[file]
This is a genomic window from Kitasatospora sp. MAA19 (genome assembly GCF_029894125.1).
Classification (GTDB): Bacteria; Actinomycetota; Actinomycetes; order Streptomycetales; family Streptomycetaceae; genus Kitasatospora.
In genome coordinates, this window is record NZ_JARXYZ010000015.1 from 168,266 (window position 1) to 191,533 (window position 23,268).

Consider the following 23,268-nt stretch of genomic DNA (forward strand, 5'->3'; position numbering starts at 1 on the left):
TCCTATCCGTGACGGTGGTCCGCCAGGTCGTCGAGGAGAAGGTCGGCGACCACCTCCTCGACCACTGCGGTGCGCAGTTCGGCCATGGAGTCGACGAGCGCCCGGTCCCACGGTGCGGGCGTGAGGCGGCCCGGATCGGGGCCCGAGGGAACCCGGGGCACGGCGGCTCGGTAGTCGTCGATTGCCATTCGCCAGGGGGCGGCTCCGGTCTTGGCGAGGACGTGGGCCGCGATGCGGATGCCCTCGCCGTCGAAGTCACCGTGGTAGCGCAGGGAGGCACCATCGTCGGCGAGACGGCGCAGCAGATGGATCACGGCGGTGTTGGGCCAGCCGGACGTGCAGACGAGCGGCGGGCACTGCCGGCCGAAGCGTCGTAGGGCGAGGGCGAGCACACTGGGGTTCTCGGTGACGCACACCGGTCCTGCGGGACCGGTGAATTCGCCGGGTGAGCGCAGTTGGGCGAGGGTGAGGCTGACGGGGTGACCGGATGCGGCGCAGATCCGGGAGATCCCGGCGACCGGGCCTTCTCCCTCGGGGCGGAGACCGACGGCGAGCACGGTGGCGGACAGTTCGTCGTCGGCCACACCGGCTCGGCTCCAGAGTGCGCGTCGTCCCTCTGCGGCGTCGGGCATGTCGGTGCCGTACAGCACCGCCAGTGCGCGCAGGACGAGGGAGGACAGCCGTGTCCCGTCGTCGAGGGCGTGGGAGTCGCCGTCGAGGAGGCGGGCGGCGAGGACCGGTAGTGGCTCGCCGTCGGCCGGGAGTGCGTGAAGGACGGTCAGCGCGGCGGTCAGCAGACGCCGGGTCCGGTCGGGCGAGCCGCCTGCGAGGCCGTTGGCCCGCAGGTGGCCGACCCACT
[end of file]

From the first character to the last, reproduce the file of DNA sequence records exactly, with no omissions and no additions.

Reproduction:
This is a genomic window from Kitasatospora sp. MAA19 (genome assembly GCF_029894125.1).
Classification (GTDB): Bacteria; Actinomycetota; Actinomycetes; order Streptomycetales; family Streptomycetaceae; genus Kitasatospora.
In genome coordinates, this window is record NZ_JARXYZ010000015.1 from 168,266 (window position 1) to 191,533 (window position 23,268).

Consider the following 23,268-nt stretch of genomic DNA (forward strand, 5'->3'; position numbering starts at 1 on the left):
TCCTATCCGTGACGGTGGTCCGCCAGGTCGTCGAGGAGAAGGTCGGCGACCACCTCCTCGACCACTGCGGTGCGCAGTTCGGCCATGGAGTCGACGAGCGCCCGGTCCCACGGTGCGGGCGTGAGGCGGCCCGGATCGGGGCCCGAGGGAACCCGGGGCACGGCGGCTCGGTAGTCGTCGATTGCCATTCGCCAGGGGGCGGCTCCGGTCTTGGCGAGGACGTGGGCCGCGATGCGGATGCCCTCGCCGTCGAAGTCACCGTGGTAGCGCAGGGAGGCACCATCGTCGGCGAGACGGCGCAGCAGATGGATCACGGCGGTGTTGGGCCAGCCGGACGTGCAGACGAGCGGCGGGCACTGCCGGCCGAAGCGTCGTAGGGCGAGGGCGAGCACACTGGGGTTCTCGGTGACGCACACCGGTCCTGCGGGACCGGTGAATTCGCCGGGTGAGCGCAGTTGGGCGAGGGTGAGGCTGACGGGGTGACCGGATGCGGCGCAGATCCGGGAGATCCCGGCGACCGGGCCTTCTCCCTCGGGGCGGAGACCGACGGCGAGCACGGTGGCGGACAGTTCGTCGTCGGCCACACCGGCTCGGCTCCAGAGTGCGCGTCGTCCCTCTGCGGCGTCGGGCATGTCGGTGCCGTACAGCACCGCCAGTGCGCGCAGGACGAGGGAGGACAGCCGTGTCCCGTCGTCGAGGGCGTGGGAGTCGCCGTCGAGGAGGCGGGCGGCGAGGACCGGTAGTGGCTCGCCGTCGGCCGGGAGTGCGTGAAGGACGGTCAGCGCGGCGGTCAGCAGACGCCGGGTCCGGTCGGGCGAGCCGCCTGCGAGGCCGTTGGCCCGCAGGTGGCCGACCCACT